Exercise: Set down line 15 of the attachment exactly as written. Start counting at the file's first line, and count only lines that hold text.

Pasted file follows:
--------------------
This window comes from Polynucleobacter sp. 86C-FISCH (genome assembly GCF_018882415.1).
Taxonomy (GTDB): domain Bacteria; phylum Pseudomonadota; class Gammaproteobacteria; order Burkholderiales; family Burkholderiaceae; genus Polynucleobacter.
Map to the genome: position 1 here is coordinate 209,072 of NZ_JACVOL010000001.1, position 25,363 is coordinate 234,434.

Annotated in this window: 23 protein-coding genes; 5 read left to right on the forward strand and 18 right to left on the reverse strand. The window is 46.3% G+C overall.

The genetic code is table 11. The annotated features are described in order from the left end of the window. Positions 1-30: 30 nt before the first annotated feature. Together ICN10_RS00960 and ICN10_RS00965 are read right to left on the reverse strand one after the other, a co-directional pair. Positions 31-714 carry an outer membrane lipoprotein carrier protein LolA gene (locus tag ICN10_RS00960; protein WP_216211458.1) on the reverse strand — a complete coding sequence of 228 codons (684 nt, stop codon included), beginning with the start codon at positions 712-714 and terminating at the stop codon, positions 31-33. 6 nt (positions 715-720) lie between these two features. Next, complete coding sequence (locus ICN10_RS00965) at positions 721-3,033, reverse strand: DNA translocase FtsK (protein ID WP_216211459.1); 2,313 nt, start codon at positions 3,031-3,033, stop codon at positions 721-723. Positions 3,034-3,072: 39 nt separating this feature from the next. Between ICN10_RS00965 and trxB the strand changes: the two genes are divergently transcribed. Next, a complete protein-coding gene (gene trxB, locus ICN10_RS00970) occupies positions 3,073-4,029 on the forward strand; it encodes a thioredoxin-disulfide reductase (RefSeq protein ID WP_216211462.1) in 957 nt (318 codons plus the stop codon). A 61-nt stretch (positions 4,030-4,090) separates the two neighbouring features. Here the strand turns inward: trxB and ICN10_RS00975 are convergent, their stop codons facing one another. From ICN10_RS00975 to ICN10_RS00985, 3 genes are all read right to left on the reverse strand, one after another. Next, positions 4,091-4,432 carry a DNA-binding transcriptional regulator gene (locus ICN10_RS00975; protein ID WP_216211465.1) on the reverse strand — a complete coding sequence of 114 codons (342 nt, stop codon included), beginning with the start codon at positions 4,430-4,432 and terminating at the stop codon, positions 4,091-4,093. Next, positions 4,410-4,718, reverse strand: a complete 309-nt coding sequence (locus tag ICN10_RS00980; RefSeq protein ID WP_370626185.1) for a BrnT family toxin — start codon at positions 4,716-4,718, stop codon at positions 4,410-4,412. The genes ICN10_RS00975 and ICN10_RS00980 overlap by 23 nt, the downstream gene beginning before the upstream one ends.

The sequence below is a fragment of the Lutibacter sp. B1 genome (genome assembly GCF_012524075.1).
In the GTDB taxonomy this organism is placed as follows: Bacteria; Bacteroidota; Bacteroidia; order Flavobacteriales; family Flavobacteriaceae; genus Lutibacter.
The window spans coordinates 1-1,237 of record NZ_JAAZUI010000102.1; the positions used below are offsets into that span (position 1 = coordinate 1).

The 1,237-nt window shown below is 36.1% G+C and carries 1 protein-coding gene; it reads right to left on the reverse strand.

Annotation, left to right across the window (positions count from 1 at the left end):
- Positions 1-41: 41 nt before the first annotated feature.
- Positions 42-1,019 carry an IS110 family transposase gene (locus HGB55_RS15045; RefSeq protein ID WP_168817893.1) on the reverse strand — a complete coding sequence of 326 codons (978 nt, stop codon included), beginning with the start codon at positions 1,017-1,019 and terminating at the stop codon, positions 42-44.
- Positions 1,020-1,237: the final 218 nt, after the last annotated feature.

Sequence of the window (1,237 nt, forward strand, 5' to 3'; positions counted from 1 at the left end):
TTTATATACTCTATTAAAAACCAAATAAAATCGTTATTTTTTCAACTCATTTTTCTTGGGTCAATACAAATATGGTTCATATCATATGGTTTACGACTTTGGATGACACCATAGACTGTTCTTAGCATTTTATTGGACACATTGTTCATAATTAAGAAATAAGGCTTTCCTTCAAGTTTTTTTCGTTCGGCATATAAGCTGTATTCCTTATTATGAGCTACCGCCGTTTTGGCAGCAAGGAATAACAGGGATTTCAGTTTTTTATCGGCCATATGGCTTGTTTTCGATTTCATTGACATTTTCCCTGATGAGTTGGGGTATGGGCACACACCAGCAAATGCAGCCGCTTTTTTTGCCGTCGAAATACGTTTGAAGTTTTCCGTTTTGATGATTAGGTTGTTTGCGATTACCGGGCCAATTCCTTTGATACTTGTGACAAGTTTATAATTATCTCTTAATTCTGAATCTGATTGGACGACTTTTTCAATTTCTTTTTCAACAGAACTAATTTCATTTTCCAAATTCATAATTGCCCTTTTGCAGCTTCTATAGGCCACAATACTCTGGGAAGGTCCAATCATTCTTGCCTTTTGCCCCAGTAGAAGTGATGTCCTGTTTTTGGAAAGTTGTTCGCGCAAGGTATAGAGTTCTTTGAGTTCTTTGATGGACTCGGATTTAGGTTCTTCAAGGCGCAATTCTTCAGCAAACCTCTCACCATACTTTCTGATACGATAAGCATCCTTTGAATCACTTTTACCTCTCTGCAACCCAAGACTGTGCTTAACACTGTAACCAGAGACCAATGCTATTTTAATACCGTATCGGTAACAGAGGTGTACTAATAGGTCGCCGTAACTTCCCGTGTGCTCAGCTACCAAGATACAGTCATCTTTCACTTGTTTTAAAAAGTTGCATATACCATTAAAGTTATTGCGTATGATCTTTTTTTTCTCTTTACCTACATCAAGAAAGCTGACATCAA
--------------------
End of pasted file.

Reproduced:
TTTATATACTCTATTAAAAACCAAATAAAATCGTTATTTTTTCAACTCATTTTTCTTGGGTCAATACAAATATGGTTCATATCATATGGTTTACGACTTTGGATGACACCATAGACTGTTCTTAGCATTTTATTGGACACATTGTTCATAATTAAGAAATAAGGCTTTCCTTCAAGTTTTTTTCGTTCGGCATATAAGCTGTATTCCTTATTATGAGCTACCGCCGTTTTGGCAGCAAGGAATAACAGGGATTTCAGTTTTTTATCGGCCATATGGCTTGTTTTCGATTTCATTGACATTTTCCCTGATGAGTTGGGGTATGGGCACACACCAGCAAATGCAGCCGCTTTTTTTGCCGTCGAAATACGTTTGAAGTTTTCCGTTTTGATGATTAGGTTGTTTGCGATTACCGGGCCAATTCCTTTGATACTTGTGACAAGTTTATAATTATCTCTTAATTCTGAATCTGATTGGACGACTTTTTCAATTTCTTTTTCAACAGAACTAATTTCATTTTCCAAATTCATAATTGCCCTTTTGCAGCTTCTATAGGCCACAATACTCTGGGAAGGTCCAATCATTCTTGCCTTTTGCCCCAGTAGAAGTGATGTCCTGTTTTTGGAAAGTTGTTCGCGCAAGGTATAGAGTTCTTTGAGTTCTTTGATGGACTCGGATTTAGGTTCTTCAAGGCGCAATTCTTCAGCAAACCTCTCACCATACTTTCTGATACGATAAGCATCCTTTGAATCACTTTTACCTCTCTGCAACCCAAGACTGTGCTTAACACTGTAACCAGAGACCAATGCTATTTTAATACCGTATCGGTAACAGAGGTGTACTAATAGGTCGCCGTAACTTCCCGTGTGCTCAGCTACCAAGATACAGTCATCTTTCACTTGTTTTAAAAAGTTGCATATACCATTAAAGTTATTGCGTATGATCTTTTTTTTCTCTTTACCTACATCAAGAAAGCTGACATCAA